|Publication number||US3967150 A|
|Application number||US 05/545,867|
|Publication date||Jun 29, 1976|
|Filing date||Jan 31, 1975|
|Priority date||Jan 31, 1975|
|Also published as||DE2602649A1, DE2602649C2|
|Publication number||05545867, 545867, US 3967150 A, US 3967150A, US-A-3967150, US3967150 A, US3967150A|
|Inventors||Erling L. Lien, George V. Miram, Richard B. Nelson|
|Original Assignee||Varian Associates|
|Export Citation||BiBTeX, EndNote, RefMan|
|Patent Citations (6), Referenced by (32), Classifications (17)|
|External Links: USPTO, USPTO Assignment, Espacenet|
The invention relates to grid-controlled electron sources such as are used in triodes and tetrodes to produce a stream of electrons modulated at high frequency for exciting an anode circuit. Grid controlled sources are also used in linear-beam microwave tubes to modulate the beam current into a series of short pulses. In either case the generation of high power electron streams requires that the control grid in front of the thermionic cathode swing to a potential positive with respect to the cathode when peak current is to be drawn. The grid then attracts electrons and can be harmfully heated by intercepting some electrons. The present invention is directed to an improved method for obviating such harmful heating.
A great deal of effort has been spent in methods to avoid grid interception. The approaches have been: (1) geometric forms of the cathode-grid structure which direct electrons into ballistic paths missing the grid conductors, (2) preventing emission from those portions of the cathode structure from which emitted electrons would flow to the grid, either by keeping those portions below emitting temperature or by causing their surfaces to be less emissive than the desired emitting areas of the cathode, and (3) combinations of the above methods.
U.S. Pat. No. 3,500,110 issued March 10, 1970 to D. L. Winsor describes an example of a "shadow grid" in which an apertured conductor, at cathode potential, is placed between the cathode and the control grid with its grid elements aligned behind those of the control grid. The shadow grid elements produce a convergent electric field in the enclosed emitting areas which directs electron paths away from the control grid elements. Since the shadow-grid elements are directly below the control grid elements, emission from the former would go directly to the control grid. However, the shadow grid is not in good thermal contact with the cathode, so it operates cooler and thus has lower thermionic emission.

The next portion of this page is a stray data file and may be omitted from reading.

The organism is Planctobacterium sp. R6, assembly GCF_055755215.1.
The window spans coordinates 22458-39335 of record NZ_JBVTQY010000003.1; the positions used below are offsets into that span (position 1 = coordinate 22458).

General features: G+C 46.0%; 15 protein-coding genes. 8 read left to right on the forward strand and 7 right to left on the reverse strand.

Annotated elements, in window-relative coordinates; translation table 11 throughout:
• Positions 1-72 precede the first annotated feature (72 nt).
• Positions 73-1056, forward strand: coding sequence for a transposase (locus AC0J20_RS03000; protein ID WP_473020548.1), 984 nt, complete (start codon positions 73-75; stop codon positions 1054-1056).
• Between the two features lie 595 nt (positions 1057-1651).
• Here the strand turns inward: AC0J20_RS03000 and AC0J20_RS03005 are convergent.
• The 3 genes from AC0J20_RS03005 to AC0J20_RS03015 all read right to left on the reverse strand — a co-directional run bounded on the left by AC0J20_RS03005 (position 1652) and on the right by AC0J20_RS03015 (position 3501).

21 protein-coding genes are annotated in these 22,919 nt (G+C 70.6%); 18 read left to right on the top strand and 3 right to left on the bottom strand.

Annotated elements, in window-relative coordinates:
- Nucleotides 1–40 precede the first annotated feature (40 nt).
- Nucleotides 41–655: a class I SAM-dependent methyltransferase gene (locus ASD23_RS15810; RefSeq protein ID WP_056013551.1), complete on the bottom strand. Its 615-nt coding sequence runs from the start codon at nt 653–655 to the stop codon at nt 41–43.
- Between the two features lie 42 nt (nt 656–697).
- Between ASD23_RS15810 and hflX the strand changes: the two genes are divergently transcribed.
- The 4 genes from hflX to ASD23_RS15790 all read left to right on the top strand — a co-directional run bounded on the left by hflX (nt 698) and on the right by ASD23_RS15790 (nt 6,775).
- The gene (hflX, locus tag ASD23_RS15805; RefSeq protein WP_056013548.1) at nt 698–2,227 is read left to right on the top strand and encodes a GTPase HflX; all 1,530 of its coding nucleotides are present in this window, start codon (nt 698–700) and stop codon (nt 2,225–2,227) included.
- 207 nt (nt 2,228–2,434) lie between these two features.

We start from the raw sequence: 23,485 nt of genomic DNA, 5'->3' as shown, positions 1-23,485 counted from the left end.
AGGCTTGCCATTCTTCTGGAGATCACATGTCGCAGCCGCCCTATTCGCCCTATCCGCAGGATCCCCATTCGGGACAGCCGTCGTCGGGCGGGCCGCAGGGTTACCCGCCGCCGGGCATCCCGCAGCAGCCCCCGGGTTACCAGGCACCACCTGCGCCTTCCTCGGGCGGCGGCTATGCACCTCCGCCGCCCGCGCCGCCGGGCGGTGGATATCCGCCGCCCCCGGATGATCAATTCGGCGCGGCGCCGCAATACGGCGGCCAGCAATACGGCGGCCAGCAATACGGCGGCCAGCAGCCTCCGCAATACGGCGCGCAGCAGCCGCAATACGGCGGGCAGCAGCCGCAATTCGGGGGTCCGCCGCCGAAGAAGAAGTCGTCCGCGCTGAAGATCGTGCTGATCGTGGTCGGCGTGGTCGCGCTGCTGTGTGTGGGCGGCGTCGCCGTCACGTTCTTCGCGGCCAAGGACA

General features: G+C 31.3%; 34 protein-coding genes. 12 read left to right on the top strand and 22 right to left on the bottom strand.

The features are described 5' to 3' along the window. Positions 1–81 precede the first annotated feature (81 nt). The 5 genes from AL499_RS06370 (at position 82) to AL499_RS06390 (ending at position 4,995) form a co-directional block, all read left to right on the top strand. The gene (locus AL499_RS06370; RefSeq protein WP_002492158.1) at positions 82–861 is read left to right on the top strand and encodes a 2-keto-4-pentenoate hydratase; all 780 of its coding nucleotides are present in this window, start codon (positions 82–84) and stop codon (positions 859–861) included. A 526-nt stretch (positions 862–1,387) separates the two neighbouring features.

A more sophisticated version of the shadow-grid is described in U.S. Pat. No. 3,558,967, issued Jan. 26, 1971 to G. V. Miram and assigned to the present assignee. Here the cathode emitting areas within the shadow grid mesh are dimpled to form concave surfaces, whereby the focusing of electrons through the control grid apertures is enhanced and the emission is more uniform over the cathode surface.
Although a significant and useful improvement, the shadow-grid approach has several problems, largely mechanical. The grid must be very close to the cathode so that high emission current can be drawn. A clearance of 0.001 inch is often required. The clearance must be maintained through the heating cycle of the structure, calling for elaborate compensation of differential thermal expansion. If the shadow-grid touches the cathode, it may overheat locally by thermal conduction and emit and the cathode may be cooled reducing its emission. Also, construction and mounting of the shadow-grid to assure accurate alignment with the control grid present severe mechanical difficulties. Lastly, the exact tolerances required in the shadow-grid construction and positioning make the electrical properties of the electron source sensitive to slight displacements due to shock and vibration.
Another approach to grid interception has been to deactivate the areas of the cathode itself lying behind the control-grid conductors. U.S. Pat. No. 3,814,972, issued June 4, 1974 to William Sain and assigned to the present assignee describes a tube in which these cathode areas are formed by the bare cathode base metal, not coated with activating emissive material. This technique has been quite successful with nickel cathodes coated with oxides of barium, strontium and calcium. There is however a small amount of surface migration of activating barium over the bare base nickel so that the bare areas do not remain completely nonemitting. The technique is not applicable to cathodes of porous tungsten impregnated with molten oxide activator.
A principal objective of the present invention is to provide a grid-controlled electron source of simple construction with reduced electron interception by the control grid.
A further objective is to provide an electron source with low control-grid interception comprising an impregnated cathode.
A further objective is to provide an electron source with low control-grid interception having rugged mechanical properties.
A still further objective is to provide an electron source with low control-grid interception which may be accurately fabricated by simple techniques.
A still further objective is to create accurate fabrication techniques for an electron source with low control-grid interception.